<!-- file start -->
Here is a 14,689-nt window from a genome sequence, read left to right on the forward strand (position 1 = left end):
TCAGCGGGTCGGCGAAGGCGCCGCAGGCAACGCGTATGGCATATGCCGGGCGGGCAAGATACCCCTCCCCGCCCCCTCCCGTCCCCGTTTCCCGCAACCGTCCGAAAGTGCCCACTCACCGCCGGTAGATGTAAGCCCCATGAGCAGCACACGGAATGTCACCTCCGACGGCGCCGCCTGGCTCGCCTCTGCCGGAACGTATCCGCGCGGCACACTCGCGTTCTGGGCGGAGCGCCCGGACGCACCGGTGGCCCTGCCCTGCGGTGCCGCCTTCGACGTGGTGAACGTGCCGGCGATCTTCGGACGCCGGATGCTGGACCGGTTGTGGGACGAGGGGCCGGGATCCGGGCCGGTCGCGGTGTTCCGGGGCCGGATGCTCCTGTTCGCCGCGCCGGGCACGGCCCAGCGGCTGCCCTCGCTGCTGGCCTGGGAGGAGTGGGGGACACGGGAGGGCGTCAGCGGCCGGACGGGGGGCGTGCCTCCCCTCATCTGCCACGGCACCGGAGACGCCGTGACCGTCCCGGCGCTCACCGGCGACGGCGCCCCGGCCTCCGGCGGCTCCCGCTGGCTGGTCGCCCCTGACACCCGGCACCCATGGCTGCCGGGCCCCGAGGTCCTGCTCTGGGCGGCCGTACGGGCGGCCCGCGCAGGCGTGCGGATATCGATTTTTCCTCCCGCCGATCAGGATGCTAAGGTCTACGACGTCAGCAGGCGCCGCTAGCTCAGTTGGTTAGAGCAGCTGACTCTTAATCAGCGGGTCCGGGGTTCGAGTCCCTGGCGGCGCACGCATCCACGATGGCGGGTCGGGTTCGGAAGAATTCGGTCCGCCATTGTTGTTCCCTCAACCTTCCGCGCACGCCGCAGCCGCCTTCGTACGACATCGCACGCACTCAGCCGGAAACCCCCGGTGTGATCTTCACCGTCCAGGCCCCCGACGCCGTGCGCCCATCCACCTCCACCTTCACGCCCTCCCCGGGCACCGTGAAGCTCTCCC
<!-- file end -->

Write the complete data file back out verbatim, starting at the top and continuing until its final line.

Here is a 14,689-nt window from a genome sequence, read left to right on the forward strand (position 1 = left end):
TCAGCGGGTCGGCGAAGGCGCCGCAGGCAACGCGTATGGCATATGCCGGGCGGGCAAGATACCCCTCCCCGCCCCCTCCCGTCCCCGTTTCCCGCAACCGTCCGAAAGTGCCCACTCACCGCCGGTAGATGTAAGCCCCATGAGCAGCACACGGAATGTCACCTCCGACGGCGCCGCCTGGCTCGCCTCTGCCGGAACGTATCCGCGCGGCACACTCGCGTTCTGGGCGGAGCGCCCGGACGCACCGGTGGCCCTGCCCTGCGGTGCCGCCTTCGACGTGGTGAACGTGCCGGCGATCTTCGGACGCCGGATGCTGGACCGGTTGTGGGACGAGGGGCCGGGATCCGGGCCGGTCGCGGTGTTCCGGGGCCGGATGCTCCTGTTCGCCGCGCCGGGCACGGCCCAGCGGCTGCCCTCGCTGCTGGCCTGGGAGGAGTGGGGGACACGGGAGGGCGTCAGCGGCCGGACGGGGGGCGTGCCTCCCCTCATCTGCCACGGCACCGGAGACGCCGTGACCGTCCCGGCGCTCACCGGCGACGGCGCCCCGGCCTCCGGCGGCTCCCGCTGGCTGGTCGCCCCTGACACCCGGCACCCATGGCTGCCGGGCCCCGAGGTCCTGCTCTGGGCGGCCGTACGGGCGGCCCGCGCAGGCGTGCGGATATCGATTTTTCCTCCCGCCGATCAGGATGCTAAGGTCTACGACGTCAGCAGGCGCCGCTAGCTCAGTTGGTTAGAGCAGCTGACTCTTAATCAGCGGGTCCGGGGTTCGAGTCCCTGGCGGCGCACGCATCCACGATGGCGGGTCGGGTTCGGAAGAATTCGGTCCGCCATTGTTGTTCCCTCAACCTTCCGCGCACGCCGCAGCCGCCTTCGTACGACATCGCACGCACTCAGCCGGAAACCCCCGGTGTGATCTTCACCGTCCAGGCCCCCGACGCCGTGCGCCCATCCACCTCCACCTTCACGCCCTCCCCGGGCACCGTGAAGCTCTCCC